Defining Lithostratigraphic Units Using Inorganic Elemental Data: Eagle Ford, Austin and Buda Formations
Milly Wright¹, Sarah Rilling-Hall², and Brian Driskill²
¹Chemostrat Inc., 5850 San Felipe, Ste 500, Houston TX 77057
²Shell Exploration and Production Company, 150 N. Dairy Ashford, Houston, TX 77079
Over the past 5 years, elemental data have been used extensively to characterize and correlate the Eagle Ford, Austin and Buda formations in south Texas, i.e. defining chemostratigraphic correlations. The variations in elemental data used in chemostratigraphy reflect changes in the lithology and mineralogy and as such, on the simplest level, define lithostratigraphic units.
The power of the technique lies in a) the sensitivity of the instruments and b) the non-subjective nature of the data. The sensitivity of the instruments allows for the recognition of changes in composition that would lie within the error bar of other mineralogical analyses, making it possible to define high resolution correlations that reflect subtle changes that would otherwise go unnoticed. The non-subjective nature of the elemental data obtained means that once the parameters used to characterize chemostratigraphic packages are defined, there is little room for ambiguity in the recognition and correlation of packages regionally.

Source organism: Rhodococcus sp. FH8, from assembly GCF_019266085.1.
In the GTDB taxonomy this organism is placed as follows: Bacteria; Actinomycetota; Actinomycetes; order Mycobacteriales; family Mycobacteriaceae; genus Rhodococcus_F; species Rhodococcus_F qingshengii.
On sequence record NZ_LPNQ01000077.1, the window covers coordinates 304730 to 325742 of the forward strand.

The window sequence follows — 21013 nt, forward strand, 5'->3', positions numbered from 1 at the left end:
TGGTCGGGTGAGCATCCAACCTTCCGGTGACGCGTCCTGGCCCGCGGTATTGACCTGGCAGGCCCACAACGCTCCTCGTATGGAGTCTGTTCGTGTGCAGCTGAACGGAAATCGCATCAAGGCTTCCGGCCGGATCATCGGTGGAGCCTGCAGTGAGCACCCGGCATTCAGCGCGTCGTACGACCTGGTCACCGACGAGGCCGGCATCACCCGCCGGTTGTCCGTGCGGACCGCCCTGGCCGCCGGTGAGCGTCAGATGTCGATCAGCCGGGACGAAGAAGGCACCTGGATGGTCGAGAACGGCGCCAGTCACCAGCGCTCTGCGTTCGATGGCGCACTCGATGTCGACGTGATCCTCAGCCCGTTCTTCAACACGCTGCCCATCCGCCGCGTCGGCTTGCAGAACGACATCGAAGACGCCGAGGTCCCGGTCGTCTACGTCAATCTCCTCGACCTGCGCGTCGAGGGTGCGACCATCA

Chemostratigraphy, which has been used extensively in conventional petroleum plays to define correlation frameworks, relies upon acquiring data for up to 50 elements that are gathered from core, cuttings or SWC samples. In addition to recognizing lithostratigraphic features, these data are also able to model changes in other geological features such as facies, provenance, paleoclimate and paleoredox, all of which can also be used to define chemostratigraphic correlations.
As a result of the work on the Eagle Ford, Austin and Buda it is now possible to confidently use elemental data to define each of the main lithostratigraphic units within the Eagle Ford trend and to non-subjectively define their tops and bases. The tops of major lithostratigraphic unit defined using geochemical data can be shown to consistent with data from more traditional stratigraphy techniques, such as biostratigraphy. Furthermore, it is possible to use elemental data to subdivide the formations into higher resolution units, which can be viewed as chemostratigraphic “members”, or as they are more typically referred to, geochemical units. Within the Eagle Ford Formation the changes in elemental data used to define these units are related to variations in provenance and paleoredox conditions.
Aside from stratigraphic uses, the use of geochemical data to model mineralogy and make inferences about rock properties will also be addressed, with reference to the use of these techniques when completing laterals.
AAPG Search and Discovery Article #90158©2012 GCAGS and GC-SEPM 6nd Annual Convention, Austin, Texas, 21-24 October 2012